House

A house is a building that functions as a home, ranging from simple dwellings such as rudimentary huts of nomadic tribes and the improvised shacks in shantytowns to complex, fixed structures of wood, brick, concrete or other materials containing plumbing, ventilation and electrical systems.[1][2] Houses use a range of different roofing systems to keep precipitation such as rain from getting into the dwelling space. Houses may have doors or locks to secure the dwelling space and protect its inhabitants and contents from burglars or other trespassers. Most conventional modern houses in Western cultures will contain one or more bedrooms and bathrooms, a kitchen or cooking area, and a living room. A house may have a separate dining room, or the eating area may be integrated into another room. Some large houses in North America have a recreation room. In traditional agriculture-oriented societies, domestic animals such as chickens or larger livestock (like cattle) may share part of the house with humans. The social unit that lives in a house is known as a household.

Most commonly, a household is a family unit of some kind, although households may also be other social groups, such as roommates or, in a rooming house, unconnected individuals. Some houses only have a dwelling space for one family or similar-sized group; larger houses called townhouses or row houses may contain numerous family dwellings in the same structure. A house may be accompanied by outbuildings, such as a garage for vehicles or a shed for gardening equipment and tools. A house may have a backyard or frontyard, which serve as additional areas where inhabitants can relax or eat.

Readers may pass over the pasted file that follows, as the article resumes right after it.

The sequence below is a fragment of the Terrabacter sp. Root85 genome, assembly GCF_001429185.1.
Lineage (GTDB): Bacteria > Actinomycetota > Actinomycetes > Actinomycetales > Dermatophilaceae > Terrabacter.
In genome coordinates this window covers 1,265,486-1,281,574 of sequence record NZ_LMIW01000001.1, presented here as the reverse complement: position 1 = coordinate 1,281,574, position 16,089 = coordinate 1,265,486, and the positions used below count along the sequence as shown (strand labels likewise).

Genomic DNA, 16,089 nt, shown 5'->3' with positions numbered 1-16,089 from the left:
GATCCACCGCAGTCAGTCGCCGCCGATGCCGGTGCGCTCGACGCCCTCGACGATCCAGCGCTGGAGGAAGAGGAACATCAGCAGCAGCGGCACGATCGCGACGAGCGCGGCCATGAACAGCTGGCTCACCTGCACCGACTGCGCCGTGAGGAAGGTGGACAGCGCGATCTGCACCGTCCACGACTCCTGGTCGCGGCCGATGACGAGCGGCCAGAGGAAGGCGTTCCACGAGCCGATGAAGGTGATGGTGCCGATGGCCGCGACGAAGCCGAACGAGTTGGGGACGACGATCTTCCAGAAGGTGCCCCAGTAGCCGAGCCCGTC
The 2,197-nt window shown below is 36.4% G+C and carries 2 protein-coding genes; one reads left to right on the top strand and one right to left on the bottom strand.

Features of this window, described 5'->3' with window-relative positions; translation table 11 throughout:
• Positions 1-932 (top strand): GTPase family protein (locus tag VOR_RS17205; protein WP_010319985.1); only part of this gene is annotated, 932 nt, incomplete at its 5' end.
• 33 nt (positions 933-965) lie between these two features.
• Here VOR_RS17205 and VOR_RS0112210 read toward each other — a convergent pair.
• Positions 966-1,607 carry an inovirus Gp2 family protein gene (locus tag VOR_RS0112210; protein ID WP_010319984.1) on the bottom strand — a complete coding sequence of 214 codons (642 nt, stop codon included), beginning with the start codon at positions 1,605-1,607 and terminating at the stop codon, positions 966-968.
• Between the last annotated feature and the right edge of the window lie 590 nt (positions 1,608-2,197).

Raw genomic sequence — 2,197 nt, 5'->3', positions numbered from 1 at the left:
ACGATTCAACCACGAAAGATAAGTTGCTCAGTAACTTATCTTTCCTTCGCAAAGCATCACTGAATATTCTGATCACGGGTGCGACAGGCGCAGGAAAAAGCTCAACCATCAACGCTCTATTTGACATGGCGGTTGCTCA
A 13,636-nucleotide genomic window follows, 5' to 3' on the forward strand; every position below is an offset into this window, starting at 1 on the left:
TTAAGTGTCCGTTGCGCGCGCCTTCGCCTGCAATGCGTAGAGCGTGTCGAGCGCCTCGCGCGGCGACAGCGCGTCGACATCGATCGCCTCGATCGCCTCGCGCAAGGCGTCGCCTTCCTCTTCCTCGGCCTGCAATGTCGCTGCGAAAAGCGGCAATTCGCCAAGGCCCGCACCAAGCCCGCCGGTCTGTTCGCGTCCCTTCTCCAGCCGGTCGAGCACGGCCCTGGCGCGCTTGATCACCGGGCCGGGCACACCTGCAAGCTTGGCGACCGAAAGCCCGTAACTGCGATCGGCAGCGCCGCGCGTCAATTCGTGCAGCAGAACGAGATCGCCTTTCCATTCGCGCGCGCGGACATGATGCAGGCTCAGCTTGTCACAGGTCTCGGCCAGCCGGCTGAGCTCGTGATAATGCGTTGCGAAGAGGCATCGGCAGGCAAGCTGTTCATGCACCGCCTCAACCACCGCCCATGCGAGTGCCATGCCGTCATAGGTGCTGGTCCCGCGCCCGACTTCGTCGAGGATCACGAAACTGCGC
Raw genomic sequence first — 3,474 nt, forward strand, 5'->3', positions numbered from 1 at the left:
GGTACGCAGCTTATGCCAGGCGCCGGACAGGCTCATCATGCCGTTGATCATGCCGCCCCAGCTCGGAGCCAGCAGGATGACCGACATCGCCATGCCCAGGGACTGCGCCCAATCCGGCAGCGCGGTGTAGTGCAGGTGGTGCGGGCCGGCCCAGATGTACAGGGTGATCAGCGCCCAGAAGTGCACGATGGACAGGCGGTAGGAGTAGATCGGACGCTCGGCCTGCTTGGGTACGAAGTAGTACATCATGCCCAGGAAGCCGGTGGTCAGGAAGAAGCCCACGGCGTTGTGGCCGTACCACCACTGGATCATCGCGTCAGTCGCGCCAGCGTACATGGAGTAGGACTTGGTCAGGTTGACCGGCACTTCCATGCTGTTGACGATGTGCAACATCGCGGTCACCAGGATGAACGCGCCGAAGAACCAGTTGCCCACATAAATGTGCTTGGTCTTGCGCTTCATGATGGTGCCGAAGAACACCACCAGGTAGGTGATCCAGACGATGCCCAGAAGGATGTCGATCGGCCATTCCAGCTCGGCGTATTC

History of the interior
Further information: House plan

Floor plan of a “foursquare” house
Little is known about the earliest origin of the house and its interior, but it can be traced back to the simplest form of shelters. Roman architect Vitruvius’ theories have claimed the first form of architecture as a frame of timber branches finished in mud, also known as the primitive hut.[6] Philip Tabor later states the contribution of 17th century Dutch houses as the foundation of houses today.

“As far as the idea of the home is concerned, the home of the home is the Netherlands. This idea’s crystallization might be dated to the first three-quarters of the 17th century, when the Dutch Netherlands amassed the unprecedented and unrivalled accumulation of capital, and emptied their purses into domestic space.